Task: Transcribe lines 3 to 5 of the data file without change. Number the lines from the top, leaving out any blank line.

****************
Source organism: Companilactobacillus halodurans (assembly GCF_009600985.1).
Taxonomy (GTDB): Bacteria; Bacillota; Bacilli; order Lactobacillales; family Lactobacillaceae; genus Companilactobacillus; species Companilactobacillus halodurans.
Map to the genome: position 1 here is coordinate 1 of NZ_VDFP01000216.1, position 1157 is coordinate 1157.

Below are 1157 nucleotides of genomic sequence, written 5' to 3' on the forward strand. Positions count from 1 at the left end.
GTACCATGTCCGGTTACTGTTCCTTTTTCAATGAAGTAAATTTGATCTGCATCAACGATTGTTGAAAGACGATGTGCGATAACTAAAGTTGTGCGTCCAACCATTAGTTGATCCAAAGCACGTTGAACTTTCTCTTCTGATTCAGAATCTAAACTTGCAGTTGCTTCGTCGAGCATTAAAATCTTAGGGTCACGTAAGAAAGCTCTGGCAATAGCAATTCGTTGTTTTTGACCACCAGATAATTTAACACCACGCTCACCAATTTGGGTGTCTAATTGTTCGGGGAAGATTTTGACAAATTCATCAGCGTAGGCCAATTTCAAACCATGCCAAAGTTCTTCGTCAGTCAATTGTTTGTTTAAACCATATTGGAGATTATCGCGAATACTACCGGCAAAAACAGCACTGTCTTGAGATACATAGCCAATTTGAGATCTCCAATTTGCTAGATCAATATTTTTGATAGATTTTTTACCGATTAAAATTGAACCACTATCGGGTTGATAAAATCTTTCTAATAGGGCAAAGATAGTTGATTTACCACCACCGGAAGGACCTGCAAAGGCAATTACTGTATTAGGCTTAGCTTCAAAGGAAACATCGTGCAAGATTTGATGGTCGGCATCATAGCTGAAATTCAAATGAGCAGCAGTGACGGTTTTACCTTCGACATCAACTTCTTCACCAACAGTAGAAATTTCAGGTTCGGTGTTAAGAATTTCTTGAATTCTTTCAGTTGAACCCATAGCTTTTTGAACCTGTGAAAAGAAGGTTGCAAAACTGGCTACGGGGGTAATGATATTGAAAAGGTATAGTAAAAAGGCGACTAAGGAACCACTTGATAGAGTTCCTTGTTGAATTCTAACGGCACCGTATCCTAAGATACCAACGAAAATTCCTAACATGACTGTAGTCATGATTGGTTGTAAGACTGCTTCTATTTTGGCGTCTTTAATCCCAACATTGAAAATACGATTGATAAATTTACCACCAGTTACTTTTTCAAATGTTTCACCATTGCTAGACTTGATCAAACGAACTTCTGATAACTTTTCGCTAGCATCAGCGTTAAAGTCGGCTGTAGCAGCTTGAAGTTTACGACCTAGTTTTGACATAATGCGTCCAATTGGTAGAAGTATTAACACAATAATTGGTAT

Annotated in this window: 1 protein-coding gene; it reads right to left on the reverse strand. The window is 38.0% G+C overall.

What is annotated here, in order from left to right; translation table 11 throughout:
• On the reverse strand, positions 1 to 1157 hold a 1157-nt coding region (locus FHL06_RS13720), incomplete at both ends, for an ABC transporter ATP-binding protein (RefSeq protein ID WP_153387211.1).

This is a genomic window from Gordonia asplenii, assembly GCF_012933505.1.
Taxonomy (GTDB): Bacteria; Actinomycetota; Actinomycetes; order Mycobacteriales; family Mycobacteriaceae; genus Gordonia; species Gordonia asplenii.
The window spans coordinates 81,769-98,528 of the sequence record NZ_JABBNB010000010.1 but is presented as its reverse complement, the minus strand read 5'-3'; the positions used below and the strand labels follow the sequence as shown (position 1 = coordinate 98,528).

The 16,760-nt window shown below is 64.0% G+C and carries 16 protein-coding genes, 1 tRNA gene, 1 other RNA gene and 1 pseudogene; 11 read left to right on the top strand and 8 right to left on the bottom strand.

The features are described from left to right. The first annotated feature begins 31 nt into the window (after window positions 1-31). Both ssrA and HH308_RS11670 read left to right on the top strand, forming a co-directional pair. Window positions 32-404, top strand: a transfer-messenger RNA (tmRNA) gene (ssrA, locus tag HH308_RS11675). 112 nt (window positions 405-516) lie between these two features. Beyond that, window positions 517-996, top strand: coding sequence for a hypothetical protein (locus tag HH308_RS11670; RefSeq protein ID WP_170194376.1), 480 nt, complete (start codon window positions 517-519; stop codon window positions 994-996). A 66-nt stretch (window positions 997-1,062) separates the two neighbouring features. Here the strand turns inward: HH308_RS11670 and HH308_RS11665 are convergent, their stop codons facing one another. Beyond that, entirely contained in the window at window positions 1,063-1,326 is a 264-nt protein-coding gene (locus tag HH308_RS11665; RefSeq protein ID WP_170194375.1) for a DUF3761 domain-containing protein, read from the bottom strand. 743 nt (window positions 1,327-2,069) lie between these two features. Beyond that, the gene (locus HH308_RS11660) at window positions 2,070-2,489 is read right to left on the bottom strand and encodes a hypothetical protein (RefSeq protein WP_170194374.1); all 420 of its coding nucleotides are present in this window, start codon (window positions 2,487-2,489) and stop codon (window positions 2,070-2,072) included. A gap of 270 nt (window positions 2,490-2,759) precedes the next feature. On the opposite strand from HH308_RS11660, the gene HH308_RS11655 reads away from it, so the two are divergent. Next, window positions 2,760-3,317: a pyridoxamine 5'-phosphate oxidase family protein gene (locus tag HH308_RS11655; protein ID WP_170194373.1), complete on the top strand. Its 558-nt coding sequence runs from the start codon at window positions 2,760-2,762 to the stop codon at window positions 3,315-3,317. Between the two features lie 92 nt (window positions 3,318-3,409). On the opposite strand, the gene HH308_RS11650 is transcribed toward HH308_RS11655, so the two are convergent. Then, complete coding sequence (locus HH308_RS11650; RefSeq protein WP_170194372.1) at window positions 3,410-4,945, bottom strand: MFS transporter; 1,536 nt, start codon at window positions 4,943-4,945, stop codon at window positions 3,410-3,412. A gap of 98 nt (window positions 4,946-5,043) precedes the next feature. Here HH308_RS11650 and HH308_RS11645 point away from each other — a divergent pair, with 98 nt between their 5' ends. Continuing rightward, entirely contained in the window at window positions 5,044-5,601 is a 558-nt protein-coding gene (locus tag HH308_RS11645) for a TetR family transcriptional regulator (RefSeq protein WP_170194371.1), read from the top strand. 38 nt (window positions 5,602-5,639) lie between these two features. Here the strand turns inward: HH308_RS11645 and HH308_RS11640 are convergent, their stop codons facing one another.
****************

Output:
Map to the genome: position 1 here is coordinate 1 of NZ_VDFP01000216.1, position 1157 is coordinate 1157.

Below are 1157 nucleotides of genomic sequence, written 5' to 3' on the forward strand. Positions count from 1 at the left end.
GTACCATGTCCGGTTACTGTTCCTTTTTCAATGAAGTAAATTTGATCTGCATCAACGATTGTTGAAAGACGATGTGCGATAACTAAAGTTGTGCGTCCAACCATTAGTTGATCCAAAGCACGTTGAACTTTCTCTTCTGATTCAGAATCTAAACTTGCAGTTGCTTCGTCGAGCATTAAAATCTTAGGGTCACGTAAGAAAGCTCTGGCAATAGCAATTCGTTGTTTTTGACCACCAGATAATTTAACACCACGCTCACCAATTTGGGTGTCTAATTGTTCGGGGAAGATTTTGACAAATTCATCAGCGTAGGCCAATTTCAAACCATGCCAAAGTTCTTCGTCAGTCAATTGTTTGTTTAAACCATATTGGAGATTATCGCGAATACTACCGGCAAAAACAGCACTGTCTTGAGATACATAGCCAATTTGAGATCTCCAATTTGCTAGATCAATATTTTTGATAGATTTTTTACCGATTAAAATTGAACCACTATCGGGTTGATAAAATCTTTCTAATAGGGCAAAGATAGTTGATTTACCACCACCGGAAGGACCTGCAAAGGCAATTACTGTATTAGGCTTAGCTTCAAAGGAAACATCGTGCAAGATTTGATGGTCGGCATCATAGCTGAAATTCAAATGAGCAGCAGTGACGGTTTTACCTTCGACATCAACTTCTTCACCAACAGTAGAAATTTCAGGTTCGGTGTTAAGAATTTCTTGAATTCTTTCAGTTGAACCCATAGCTTTTTGAACCTGTGAAAAGAAGGTTGCAAAACTGGCTACGGGGGTAATGATATTGAAAAGGTATAGTAAAAAGGCGACTAAGGAACCACTTGATAGAGTTCCTTGTTGAATTCTAACGGCACCGTATCCTAAGATACCAACGAAAATTCCTAACATGACTGTAGTCATGATTGGTTGTAAGACTGCTTCTATTTTGGCGTCTTTAATCCCAACATTGAAAATACGATTGATAAATTTACCACCAGTTACTTTTTCAAATGTTTCACCATTGCTAGACTTGATCAAACGAACTTCTGATAACTTTTCGCTAGCATCAGCGTTAAAGTCGGCTGTAGCAGCTTGAAGTTTACGACCTAGTTTTGACATAATGCGTCCAATTGGTAGAAGTATTAACACAATAATTGGTAT